When Luke Skywalker first emerged from his desert abode on the arid planet of Tatooine to face the two-sunned horizon, millions of people were hooked on the Star Wars brand, on the epic sci-fi saga it promised to be since the first movie came out in 1977. Over the decades, fans of the series have become deeply invested in Star Wars characters and their legacies.
About 40 years after the first movie, Star Wars returns to the big screens with Episode VII: The Force Awakens. Not only did it bring everyone’s favorite characters back, but the J. J. Abrams directed film received much critical acclaim, with a rating of 93% on Rotten Tomatoes.
However, with the latest film in the space saga of the Skywalker family, released on Dec. 15 of last year, there is a clear and almost startling discrepancy in its reception among viewers.
When it comes to critics, The Last Jedi has received positive reviews across the board with a 90% rating on Rotten Tomatoes. Christopher Orr from The Atlantic called The Last Jedi “a fine film and a highly promising addition to the Star Wars canon.” On the Roger Ebert website, Matt Zoller Seitz claimed that the movie is “everything a fan could want from a ‘Star Wars’ film and then some.” But based on the overall reception of the movie, one has to ask if whether or not Seitz claim is true.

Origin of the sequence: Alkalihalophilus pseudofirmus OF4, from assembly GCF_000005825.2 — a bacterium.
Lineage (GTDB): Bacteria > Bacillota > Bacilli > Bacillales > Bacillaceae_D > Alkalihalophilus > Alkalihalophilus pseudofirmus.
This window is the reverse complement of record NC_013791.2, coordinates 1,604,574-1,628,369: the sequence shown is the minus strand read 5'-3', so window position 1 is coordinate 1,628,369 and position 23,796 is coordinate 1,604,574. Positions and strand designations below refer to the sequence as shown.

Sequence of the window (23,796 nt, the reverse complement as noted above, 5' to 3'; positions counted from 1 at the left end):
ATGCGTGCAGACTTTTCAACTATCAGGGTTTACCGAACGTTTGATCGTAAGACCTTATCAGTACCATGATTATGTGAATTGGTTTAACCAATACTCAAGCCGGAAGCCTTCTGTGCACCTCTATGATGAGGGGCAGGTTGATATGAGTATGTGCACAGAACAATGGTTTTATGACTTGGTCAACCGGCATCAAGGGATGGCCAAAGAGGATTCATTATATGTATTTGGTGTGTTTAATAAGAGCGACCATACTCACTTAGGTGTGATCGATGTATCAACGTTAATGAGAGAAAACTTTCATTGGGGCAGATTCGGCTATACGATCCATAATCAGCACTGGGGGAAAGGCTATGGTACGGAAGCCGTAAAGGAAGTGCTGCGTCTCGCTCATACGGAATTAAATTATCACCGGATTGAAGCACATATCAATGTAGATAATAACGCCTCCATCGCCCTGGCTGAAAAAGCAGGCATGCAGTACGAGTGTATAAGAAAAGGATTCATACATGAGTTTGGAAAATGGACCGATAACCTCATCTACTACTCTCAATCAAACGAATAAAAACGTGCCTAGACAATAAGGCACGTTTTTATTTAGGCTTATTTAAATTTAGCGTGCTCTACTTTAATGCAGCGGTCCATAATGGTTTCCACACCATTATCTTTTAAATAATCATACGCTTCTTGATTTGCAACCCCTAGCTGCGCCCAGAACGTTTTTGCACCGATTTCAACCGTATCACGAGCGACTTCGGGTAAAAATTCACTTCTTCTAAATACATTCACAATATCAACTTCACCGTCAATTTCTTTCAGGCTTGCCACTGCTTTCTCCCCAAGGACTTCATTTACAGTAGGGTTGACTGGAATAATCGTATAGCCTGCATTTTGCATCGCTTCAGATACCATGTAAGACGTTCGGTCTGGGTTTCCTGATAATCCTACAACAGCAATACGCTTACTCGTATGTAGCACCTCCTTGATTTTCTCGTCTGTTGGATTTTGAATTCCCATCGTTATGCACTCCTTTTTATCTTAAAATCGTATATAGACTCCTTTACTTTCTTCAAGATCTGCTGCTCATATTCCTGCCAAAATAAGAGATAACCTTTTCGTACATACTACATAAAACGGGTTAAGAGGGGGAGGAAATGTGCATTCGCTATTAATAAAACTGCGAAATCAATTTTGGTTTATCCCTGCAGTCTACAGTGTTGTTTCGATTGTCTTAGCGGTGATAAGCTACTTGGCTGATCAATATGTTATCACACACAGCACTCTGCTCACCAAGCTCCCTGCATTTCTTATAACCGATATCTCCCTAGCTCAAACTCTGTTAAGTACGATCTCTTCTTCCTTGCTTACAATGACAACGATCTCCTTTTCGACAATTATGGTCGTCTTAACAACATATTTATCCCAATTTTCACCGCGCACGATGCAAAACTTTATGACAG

On Rotten Tomatoes, The Last Jedi received a 50% audience score. In the “User Reviews” for the movie on the IMDb site, some of the adjectives used to describe the movie from the audience range from “failure” and “pointless,” to “total disaster” and “disgrace.”
One of the biggest reasons might have something to do with Luke Skywalker’s character arc in the movie.
Initially, Mark Hamill, the actor who plays Luke in the movies, was not very fond of his character’s portrayal in the latest movie; “He’s not my Luke Skywalker,” he once said. He even told Vanity Fair that after reading the script, he “fundamentally disagree[d] with every choice” made by the director of The Last Jedi, Rian Johnson, when it came to the beloved character of Luke Skywalker. Later, Hamill would apologize for his statements and lend his support to realizing Johnson’s “vision” of the character Luke and the rest of the Star Wars saga.
And yet, the rift continues to widen, and fans continue to publicly voice their concerns in outlets like IMDb and YouTube. In response to the widening chasm between critics and audience reception, Johnson said in a tweet that : “The goal is never to divide or make people upset, but I do think the conversations that are happening were going to have to happen at some point if [Star Wars] is going to grow, move forward and stay vital.”
With the next Star Wars film planned for December of 2019, Abrams, who is set to direct again, must find a way to balance the Force between the increasing divide among the critics and audience on the direction the beloved Star Wars series is taking with its story and characters.